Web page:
My one complaint is with regard to using bone-in belly: when using a Foodsaver that's quite the headache. MC team, what's the reason for leaving the bones in?

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I must say your bacon is the best Ive ever seen. My MC will be here soon and this is the first thing Im going to try.

I can get great pork belly in Chinatown.

they might leave the bone on as many think bone on always tastes better.

if you had a hardware very coarse file you could smooth out the sharp points on the bones so they would not cut the palstic. or cut some double layer plastic and cover the sharp points beforehand

fine bacon lucky you!

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Chris that looks great! I am in the process of sourcing some belly worthy of the MC recipe - although it is unlikely I will find bone on. I have everything else I need, but the sodium erythorbate, which if I understand correctly encourages the curing salts to work more quickly. Does anyone know if the sodium erythorbate changes the final product? I haven't been able to find any.

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Chris that looks great! I am in the process of sourcing some belly worthy of the MC recipe - although it is unlikely I will find bone on. I have everything else I need, but the sodium erythorbate, which if I understand correctly encourages the curing salts to work more quickly. Does anyone know if the sodium erythorbate changes the final product? I haven't been able to find any.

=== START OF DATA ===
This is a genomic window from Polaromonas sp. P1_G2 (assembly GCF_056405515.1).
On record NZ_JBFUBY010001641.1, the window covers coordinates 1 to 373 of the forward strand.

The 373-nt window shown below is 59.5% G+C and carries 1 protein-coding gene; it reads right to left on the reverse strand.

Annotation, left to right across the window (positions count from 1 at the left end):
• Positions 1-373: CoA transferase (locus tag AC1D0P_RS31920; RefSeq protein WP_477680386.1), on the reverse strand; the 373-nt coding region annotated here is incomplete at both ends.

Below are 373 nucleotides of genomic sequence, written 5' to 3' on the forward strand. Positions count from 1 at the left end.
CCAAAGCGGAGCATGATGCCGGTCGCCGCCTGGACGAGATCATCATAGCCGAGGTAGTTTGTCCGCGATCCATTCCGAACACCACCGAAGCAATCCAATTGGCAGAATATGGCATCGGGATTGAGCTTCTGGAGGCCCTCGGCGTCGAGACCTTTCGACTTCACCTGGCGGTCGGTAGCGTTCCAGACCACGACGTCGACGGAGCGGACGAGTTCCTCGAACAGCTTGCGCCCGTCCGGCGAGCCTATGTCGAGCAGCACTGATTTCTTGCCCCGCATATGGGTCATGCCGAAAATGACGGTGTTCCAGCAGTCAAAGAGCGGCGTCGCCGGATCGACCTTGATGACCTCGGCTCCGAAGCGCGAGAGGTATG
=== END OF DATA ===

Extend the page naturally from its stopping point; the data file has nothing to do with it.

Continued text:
SE speeds the break down of the nitrites into nitric oxide...it helps speed the cure, not really the salt absorption as far as a i know. It's probably a good thing to put in bacon that is going to be fried to avoid the formation of nitrosamines.

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Oh good god. I figured out why they wanted bone in ribs, and it has nothing to do with bacon at all. For lunch I just steamed those off-cut rib sections and ate them like BBQ ribs. Holy shit. Bone in belly it is.

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I have two very nice pork bellies in my freezer, no bone. I was so happy to get them (damn hard to get here), but now I am sad at the lack of a bone.

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You can get it at Nuts Online, who will sell you "one yummy pound" of the stuff...

Of course, it has to be a pound. I wish we could find some of this stuff in smaller quantities! 4kg of belly only needs a few grams of sodium erythorbate. 50-100 grams would last me forever.

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Sure, but a pound is like five dollars. I was happy to see they didn't have a minimum order.